He was responsible for the tremendous growth of the online bookstore into the world’s largest brand and made Amazon the market leader in e-commerce, cloud computing, entertainment and package delivery.
Amazon is now worth billions and Jeff is said to have a fortune of about 200 billion dollars. He has so much money that he now takes trips into space for fun.
How did he manage that? By excelling in customer experience.
Here are five ways Jeff Bezos transformed the customer experience forever.
1. Obsessed with your customers
Jeff Bezos has always been praised for his stance on the customer experience. Back in the early ’00s, he understood the importance of putting the customer experience first.
“The reason we’ve outperformed our Internet peers over the last six years is because we focus like a laser on the customer experience,” he said then.
And he went a step further, developing an obsession. Just being customer-focused is not enough, it is not an attitude you can teach yourself. According to Jeff, your customers are never really satisfied. There is always a learning curve or a knowledge gap to close. If you do this, it will lead to more innovation and, in the longer term, to more sales.
Jeff: “We live in an era where the customer rules. You can no longer interrupt the customer experience by pushing your agenda. You have to learn to add something to the customer experience in order to ‘pull in’ customers. If you want to do that well, understanding the customer’s point of view is really vital.”
2. Make customer needs the engine of innovation
When Amazon started in 1994, the idea that you could order something over the internet was a cautious leap in the dark. However, Jeff Bezos realized early on that this was going to be a big need and built a company based on taking innovation risks.
Customers had to learn to trust online shopping, a challenge Jeff met largely through an emphasis on customer service.
Although it started with books, this was never the endgame for Amazon. The company expanded into other products and services to meet customer needs, such as streaming and digital downloads. In addition, Amazon has its own hardware, such as the Kindle e-reader.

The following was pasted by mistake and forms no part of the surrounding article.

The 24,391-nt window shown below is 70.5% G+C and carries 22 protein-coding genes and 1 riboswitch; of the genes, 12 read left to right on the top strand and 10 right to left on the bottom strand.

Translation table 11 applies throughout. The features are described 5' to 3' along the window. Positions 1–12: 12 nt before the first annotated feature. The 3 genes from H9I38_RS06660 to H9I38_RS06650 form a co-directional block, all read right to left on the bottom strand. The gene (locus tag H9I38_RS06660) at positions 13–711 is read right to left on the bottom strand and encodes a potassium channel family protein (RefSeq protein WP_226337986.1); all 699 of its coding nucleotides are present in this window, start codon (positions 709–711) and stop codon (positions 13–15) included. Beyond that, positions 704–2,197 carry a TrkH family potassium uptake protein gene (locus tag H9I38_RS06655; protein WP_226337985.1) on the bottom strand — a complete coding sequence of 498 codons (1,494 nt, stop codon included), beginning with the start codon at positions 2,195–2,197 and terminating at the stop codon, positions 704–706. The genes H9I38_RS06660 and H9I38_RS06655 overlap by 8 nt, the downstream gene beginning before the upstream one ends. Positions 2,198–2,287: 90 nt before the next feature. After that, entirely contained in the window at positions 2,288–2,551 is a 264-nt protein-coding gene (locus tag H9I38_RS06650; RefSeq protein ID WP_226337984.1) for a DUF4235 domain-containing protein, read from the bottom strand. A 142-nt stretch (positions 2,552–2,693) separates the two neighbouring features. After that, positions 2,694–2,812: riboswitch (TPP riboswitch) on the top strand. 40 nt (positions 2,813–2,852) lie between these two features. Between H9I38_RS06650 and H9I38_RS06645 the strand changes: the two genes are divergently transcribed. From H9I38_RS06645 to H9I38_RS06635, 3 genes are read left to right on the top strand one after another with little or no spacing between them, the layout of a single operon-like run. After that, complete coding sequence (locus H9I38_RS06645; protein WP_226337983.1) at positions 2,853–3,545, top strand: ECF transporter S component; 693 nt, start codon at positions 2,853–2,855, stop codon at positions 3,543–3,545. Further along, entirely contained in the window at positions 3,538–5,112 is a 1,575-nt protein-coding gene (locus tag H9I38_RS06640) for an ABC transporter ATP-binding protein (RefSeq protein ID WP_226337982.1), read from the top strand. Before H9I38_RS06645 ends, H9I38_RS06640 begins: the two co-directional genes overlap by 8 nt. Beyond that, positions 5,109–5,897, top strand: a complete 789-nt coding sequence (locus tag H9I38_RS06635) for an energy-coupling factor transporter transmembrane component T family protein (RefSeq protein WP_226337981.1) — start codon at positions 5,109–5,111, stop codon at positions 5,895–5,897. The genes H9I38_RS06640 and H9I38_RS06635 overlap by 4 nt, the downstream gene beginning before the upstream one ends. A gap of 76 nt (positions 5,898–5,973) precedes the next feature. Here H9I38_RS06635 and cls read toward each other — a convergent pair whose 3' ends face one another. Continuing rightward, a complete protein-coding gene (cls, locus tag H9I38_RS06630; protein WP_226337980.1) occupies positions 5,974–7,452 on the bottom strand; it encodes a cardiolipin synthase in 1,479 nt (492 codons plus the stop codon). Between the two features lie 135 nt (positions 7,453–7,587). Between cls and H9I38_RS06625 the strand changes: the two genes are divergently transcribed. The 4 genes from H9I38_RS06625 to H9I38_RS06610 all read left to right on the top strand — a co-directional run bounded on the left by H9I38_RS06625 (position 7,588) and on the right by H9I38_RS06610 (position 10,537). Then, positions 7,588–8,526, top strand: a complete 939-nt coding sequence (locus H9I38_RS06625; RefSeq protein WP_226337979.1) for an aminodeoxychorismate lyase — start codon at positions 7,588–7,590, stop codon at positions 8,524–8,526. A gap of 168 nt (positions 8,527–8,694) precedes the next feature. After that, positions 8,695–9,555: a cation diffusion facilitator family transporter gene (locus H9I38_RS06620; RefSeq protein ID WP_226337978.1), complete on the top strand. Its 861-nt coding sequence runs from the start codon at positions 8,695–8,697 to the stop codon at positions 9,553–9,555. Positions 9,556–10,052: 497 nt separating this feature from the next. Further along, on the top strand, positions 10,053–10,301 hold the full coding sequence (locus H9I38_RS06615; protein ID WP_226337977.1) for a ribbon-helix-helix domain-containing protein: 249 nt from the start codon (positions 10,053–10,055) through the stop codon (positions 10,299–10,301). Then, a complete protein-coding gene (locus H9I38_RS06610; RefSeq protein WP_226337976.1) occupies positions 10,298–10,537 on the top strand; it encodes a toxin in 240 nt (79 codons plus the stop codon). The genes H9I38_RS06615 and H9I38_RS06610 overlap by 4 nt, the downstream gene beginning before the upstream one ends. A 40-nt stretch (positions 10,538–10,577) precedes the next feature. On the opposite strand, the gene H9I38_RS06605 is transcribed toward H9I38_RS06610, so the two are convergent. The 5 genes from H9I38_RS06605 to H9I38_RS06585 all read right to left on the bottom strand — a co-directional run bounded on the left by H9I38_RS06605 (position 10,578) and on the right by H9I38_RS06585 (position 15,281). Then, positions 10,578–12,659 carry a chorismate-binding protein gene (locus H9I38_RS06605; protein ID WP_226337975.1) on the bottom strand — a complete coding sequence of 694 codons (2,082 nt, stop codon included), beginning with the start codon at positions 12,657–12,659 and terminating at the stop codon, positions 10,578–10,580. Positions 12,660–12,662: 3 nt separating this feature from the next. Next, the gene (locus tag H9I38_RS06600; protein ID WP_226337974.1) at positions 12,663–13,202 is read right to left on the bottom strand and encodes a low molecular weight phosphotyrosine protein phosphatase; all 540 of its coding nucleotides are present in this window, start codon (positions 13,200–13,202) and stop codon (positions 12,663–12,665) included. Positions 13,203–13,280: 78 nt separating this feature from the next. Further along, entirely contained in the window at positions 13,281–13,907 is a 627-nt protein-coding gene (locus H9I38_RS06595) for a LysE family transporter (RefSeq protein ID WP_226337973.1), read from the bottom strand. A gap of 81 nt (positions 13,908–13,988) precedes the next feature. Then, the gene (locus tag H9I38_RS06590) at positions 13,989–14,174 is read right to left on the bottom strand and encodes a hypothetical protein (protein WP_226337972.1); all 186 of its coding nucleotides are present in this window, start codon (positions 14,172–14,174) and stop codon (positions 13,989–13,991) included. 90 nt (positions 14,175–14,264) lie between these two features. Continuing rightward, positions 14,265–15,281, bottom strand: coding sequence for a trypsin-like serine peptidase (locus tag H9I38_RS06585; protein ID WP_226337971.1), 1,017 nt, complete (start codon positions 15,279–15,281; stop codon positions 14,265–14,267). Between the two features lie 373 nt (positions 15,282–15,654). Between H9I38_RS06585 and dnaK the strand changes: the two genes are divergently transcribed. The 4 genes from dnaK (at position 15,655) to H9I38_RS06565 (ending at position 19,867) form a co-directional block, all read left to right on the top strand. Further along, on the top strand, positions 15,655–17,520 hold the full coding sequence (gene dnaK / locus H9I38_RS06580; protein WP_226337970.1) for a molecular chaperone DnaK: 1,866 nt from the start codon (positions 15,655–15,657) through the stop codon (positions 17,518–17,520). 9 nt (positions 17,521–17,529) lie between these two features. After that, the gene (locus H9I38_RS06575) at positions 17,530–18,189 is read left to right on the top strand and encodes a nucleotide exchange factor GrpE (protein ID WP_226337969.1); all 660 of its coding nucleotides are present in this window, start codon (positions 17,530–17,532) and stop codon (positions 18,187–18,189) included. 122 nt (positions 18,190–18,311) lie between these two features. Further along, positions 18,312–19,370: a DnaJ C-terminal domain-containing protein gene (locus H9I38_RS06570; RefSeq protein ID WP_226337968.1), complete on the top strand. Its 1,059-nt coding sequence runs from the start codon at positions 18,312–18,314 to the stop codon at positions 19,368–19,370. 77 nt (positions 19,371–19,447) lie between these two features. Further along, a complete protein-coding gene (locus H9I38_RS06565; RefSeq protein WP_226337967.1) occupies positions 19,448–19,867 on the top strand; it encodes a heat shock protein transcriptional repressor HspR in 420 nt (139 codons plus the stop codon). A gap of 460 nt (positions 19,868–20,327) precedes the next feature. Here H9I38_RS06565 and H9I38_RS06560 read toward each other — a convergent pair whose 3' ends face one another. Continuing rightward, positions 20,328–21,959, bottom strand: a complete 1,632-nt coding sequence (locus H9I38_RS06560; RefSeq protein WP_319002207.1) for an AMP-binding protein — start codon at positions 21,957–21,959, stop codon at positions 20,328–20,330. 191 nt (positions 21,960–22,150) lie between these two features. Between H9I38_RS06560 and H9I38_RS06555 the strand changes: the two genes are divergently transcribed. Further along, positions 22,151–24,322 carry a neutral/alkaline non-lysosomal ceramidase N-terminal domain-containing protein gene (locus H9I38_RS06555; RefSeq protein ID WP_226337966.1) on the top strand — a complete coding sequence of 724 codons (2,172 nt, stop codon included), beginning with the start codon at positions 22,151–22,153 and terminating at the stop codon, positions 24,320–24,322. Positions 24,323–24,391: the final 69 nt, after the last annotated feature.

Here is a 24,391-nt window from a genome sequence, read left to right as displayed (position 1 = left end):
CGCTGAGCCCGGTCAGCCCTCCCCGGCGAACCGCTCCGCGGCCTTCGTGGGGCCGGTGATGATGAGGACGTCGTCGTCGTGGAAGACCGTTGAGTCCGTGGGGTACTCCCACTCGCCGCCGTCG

What you learn from this? Never get comfortable with your success. Customer preferences evolve and continue to do so, so let your innovation be driven by their needs.”
3. Be where the customer is
A significant part of Jeff Bezos’s success also comes from a keen understanding of the need to be where the customer is.
Amazon took huge risks in its development, but took a complete omnichannel approach to the customer experience. For example, Jeff decided to try physical shops, just at a time when many other retail companies were shutting down physical operations. However, Jeff believed that Amazon needed to be more present outside the digital space.
He also took risks in developing the customer service tools, such as Mayday. Mayday promised to put users of the Kindle Fire tablets in touch with agents within video in just 15 seconds.
And the most significant change? That was the introduction of new channels, such as the emerging voice assistant market. With Alexa, anyone can connect with Amazon, wherever they are in the world.
4. Offer a seamless experience
Part of Alexa’s appeal is how seamless it is. Amazon became famous for its seamless experience, and despite critical voices, Jeff’s vision has always been about ease of use.
One-click checkout and Amazon Pay are examples of that seamless experience. They represent a commitment to speed, choice, convenience and accessibility.
In 2020, Amazon launched a new chatbot. This one does not rely on AI or natural language processing, it does not try to mimic a live conversation with the customer or solve a huge number of situations. It is vigilant enough to guide the customer quickly on the right path to the solution.
In an age of AI and voice assistants, you sometimes forget that the most efficient solution is often a simple one.
5. Give your customer a chair
Maybe a bit of an apocryphal story, but it’s one that underscores the commitment to the customer experience.
Jeff always left a single chair empty in the boardroom.
It stood for the presence of the customer. Whatever the subject at hand, it always came down to the question: ‘what’s best for our customer?
The empty chair represented much more than a void at the table. He emphasised that every business decision affects the most important stakeholder: the customer.
Here, it is crucial to point out that the empty chair shows that the customer experience was a key objective for Amazon, but that this experience must be backed up with action.
For Jeff Bezos, it is a way of visually forcing every participant in the discussion to refer to the customers. Perhaps a little strange, but you have to admit that Jeff’s habits have not done the company any favours.
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